What if your grandfather had gone on a wild spending binge, long before you were born, and put himself millions of dollars in debt to people who knew he could never pay? Would it be your obligation to work double-shifts all your life to pay that debt back? And if you died before paying it off, would it become your baby’s obligation?
I think most of us would answer those questions with a resounding “No way!” As well we should. We are not and should not be slaves to the past – slaves to actions we never took and for which we had no possible means of consent.
On September 6th, 1789, in the very first year of the US Constitution, Thomas Jefferson endorsed precisely this conclusion in a letter he wrote to James Madison:
I say, the earth belongs to each of these generations during its course, fully and in its own right. The second generation receives it clear of the debts and encumbrances of the first, the third of the second, and so on.
For if the first could charge it with a debt, then the earth would belong to the dead and not to the living generation.
He wrote the same thing to John Wayles Eppes twenty-four years later, in June of 1813:
The earth belongs to the living, not to the dead.
To lay debt upon the unborn is thoroughly immoral. To try to enforce such a debt is thoroughly criminal.
Your Child or Grandchild
This conversation is critically important, because each child born in the US is born massively indebted. Using $200 trillion to represent the promises already made to people now living (some estimates are higher) and assuming a population of 310 million, that comes to $645,161 of debt, by the time your child reaches his cradle. If you expect your child to become a productive person, his or her share will be roughly twice that amount, or approximately $1.3 million.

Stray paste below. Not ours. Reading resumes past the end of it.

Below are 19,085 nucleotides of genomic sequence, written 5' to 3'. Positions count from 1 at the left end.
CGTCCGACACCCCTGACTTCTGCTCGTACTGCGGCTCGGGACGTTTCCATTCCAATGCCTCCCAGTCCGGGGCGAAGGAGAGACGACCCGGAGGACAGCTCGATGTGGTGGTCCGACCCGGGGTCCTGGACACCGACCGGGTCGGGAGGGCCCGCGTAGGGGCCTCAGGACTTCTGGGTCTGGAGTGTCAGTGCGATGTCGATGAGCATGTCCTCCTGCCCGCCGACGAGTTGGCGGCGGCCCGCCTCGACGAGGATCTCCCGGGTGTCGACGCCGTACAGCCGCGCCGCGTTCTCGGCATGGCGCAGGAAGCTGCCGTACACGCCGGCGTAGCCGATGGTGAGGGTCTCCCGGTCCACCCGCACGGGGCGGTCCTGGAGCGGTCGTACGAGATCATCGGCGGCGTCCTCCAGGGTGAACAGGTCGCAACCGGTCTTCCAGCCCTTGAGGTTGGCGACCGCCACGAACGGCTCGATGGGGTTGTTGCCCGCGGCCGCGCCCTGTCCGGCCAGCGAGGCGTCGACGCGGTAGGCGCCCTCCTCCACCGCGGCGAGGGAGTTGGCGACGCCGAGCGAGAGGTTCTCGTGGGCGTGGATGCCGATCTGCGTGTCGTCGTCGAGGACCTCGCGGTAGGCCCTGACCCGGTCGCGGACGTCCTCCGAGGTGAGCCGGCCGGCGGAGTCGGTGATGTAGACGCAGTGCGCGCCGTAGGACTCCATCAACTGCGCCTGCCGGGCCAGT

(The US government is not unique in this regard, by the way. I use the US example, because it’s easier and because most of my readers seem to be Americans.)
Would you sign papers loading your baby with such a debt?
I am stating these facts in personal terms to cut through the usual BS that passes for public discourse. I am also using the voices of “founding fathers,” partly because it undercuts the fraudulent government story that “we’re following the wisdom of the founders.” Beside, we’re talking about real persons here. Making it personal is not manipulative, but accurate. To make it amorphous would be manipulative.
And while I’m on the subject of founding fathers, here’s something George Washington wrote in a letter to James Madison, also in 1789:
No generation has a right to contract debts greater than can be paid off during the course of its own existence.
I think that’s a very clear and very moral expression. It is not, however, what has been done.
A group formed recently under the phrase, “Not our debt.” I know nothing about the group, but their phrase is entirely correct. The debt of the US government does not belong to us, and we have no moral obligation to repay it.
Most of us do pay something toward that debt (which grows exponentially, just the same), but we should stay very clear as to why we pay. That reason, of course, is naked force, as in coercion and violence. There is no morality to it, except the morality that some people might invent, either to salve their consciences or as sycophants to power. (Though most just do what everyone else does, never considering why.)
My advice is this: Do whatever you want as far as paying under threat, but don’t ever be confused about the morality of this situation. This is a swindle of gargantuan proportions. And that’s precisely what Thomas Jefferson believed. You can see this in a letter he wrote to John Taylor, dated May 28, 1816:
The principle of spending money to be paid by posterity, under the name of funding, is but swindling posterity on a large scale.
Do what you need to do, but don’t ever think you have a moral responsibility to pay that kind of debt.